Mr Heseltine, 64, was taken from his home, Thenford Manor in Northamptonshire, to hospital in Banbury with pains in his arms early yesterday morning. Conservative Central Office later announced that he had decided not be a candidate in next month's election to succeed John Major, but said there was no question of him standing down as an MP.
His wife Anne said she was "delighted" that he would not be standing. "He has not had a heart attack," she said. "They are doing tests and are keeping him in for a rest for a day or two. He is very chipper. They are having to strap him to the bed to keep him there."
Mr Heseltine was the bookmaker's favourite for the Tory leadership, with William Hill quoting him at 7-4.
His illness, though not immediately life-threatening, has written the final chapter in a remarkable political career which he had always hopedwould end in Downing Street.
The man who precipitated the downfall of Margaret Thatcher with a leadership challenge in 1990 suffered a major heart attack while on holiday in Venice in June 1993. Although he made a full recovery, delighting the Tory Party conference that year with his exercises on the platform, he had appeared very ill when he was flown back to Britain and had to spend months recuperating.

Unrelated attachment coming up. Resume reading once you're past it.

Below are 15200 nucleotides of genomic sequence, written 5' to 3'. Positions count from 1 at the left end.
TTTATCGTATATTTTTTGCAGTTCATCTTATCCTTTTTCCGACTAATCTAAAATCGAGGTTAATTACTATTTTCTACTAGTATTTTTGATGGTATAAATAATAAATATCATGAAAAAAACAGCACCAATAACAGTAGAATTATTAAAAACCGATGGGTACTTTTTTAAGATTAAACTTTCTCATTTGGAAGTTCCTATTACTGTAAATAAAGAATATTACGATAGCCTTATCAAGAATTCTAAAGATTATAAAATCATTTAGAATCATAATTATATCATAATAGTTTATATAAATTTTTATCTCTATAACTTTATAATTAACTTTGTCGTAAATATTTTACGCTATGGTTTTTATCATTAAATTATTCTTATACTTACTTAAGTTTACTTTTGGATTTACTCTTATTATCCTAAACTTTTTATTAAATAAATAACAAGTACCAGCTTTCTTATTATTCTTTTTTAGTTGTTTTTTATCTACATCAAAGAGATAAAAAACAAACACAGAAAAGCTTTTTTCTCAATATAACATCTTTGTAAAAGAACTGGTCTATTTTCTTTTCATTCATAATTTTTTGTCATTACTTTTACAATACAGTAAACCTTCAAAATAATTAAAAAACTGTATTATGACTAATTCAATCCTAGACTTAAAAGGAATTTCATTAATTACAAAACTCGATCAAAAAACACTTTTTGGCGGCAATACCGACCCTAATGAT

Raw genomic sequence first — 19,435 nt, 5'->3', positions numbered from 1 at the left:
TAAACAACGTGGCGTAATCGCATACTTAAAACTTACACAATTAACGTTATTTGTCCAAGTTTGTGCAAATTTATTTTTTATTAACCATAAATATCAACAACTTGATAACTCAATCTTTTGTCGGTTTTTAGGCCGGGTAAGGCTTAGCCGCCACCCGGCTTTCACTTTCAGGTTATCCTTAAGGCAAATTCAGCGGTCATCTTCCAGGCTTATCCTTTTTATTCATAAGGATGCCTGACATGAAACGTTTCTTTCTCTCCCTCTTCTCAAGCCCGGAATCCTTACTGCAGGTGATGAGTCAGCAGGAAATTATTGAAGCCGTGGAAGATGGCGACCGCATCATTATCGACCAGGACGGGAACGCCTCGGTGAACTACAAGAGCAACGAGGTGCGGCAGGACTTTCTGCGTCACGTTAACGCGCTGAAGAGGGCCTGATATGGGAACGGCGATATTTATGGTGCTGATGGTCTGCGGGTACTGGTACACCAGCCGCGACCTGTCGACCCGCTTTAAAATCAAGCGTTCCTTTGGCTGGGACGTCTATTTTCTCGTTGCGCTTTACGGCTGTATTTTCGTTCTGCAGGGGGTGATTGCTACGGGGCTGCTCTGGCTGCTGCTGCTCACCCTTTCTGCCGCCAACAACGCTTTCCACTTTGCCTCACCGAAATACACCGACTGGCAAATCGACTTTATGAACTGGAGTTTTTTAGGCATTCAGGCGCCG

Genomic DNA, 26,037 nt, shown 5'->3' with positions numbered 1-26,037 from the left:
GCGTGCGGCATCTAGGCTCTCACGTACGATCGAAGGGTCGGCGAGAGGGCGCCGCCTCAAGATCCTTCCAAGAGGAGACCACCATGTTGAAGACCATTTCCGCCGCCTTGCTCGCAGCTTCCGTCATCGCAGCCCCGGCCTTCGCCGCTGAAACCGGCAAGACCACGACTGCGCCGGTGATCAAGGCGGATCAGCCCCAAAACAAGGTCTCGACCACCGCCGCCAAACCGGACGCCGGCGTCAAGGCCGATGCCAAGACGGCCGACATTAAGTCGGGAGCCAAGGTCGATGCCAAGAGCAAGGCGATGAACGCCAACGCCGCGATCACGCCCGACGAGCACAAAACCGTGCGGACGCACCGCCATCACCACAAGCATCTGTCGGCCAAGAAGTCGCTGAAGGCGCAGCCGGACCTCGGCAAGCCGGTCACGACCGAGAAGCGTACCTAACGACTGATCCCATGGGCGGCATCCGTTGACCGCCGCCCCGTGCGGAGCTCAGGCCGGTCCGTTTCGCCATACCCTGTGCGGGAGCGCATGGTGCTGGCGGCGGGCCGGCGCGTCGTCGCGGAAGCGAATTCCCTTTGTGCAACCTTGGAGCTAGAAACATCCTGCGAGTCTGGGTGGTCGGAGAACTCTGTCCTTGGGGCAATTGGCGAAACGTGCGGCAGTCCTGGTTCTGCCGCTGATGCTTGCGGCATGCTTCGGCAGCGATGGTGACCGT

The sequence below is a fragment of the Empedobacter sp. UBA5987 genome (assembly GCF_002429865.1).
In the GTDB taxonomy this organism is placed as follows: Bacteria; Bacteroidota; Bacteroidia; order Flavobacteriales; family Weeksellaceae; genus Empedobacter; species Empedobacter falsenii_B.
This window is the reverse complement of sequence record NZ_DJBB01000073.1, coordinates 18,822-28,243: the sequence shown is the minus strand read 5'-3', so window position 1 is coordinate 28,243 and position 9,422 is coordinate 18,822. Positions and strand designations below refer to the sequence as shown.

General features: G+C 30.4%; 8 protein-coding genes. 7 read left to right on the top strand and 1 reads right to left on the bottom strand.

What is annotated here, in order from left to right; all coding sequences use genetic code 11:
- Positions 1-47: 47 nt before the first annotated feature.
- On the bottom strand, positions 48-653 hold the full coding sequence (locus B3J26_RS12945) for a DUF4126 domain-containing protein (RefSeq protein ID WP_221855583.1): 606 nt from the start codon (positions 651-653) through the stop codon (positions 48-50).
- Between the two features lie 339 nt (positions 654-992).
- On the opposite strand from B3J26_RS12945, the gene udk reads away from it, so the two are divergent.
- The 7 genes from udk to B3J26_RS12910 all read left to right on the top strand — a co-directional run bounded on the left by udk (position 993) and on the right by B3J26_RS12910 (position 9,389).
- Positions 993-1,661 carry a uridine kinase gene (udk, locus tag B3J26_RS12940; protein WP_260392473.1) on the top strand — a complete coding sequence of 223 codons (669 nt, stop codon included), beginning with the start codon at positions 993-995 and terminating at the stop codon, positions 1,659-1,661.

He bore a particularly stressful burden in the long election campaign and after Thursday's defeat and Mr Major's resignation many in the party were canvassing his name for "one last push" for the leadership.
He was seen as a compromise candidate who could reunite the party, bringing together Portillo supporters and pro-Europeans.
Sir Julian Critchley, former MP and friend since Oxford University days, said: "I think he had the potential to be a great prime minister, but in 1990 they decided he was too high-risk, he was dangerous, he was too ambitious... They invented John Major to keep him out."
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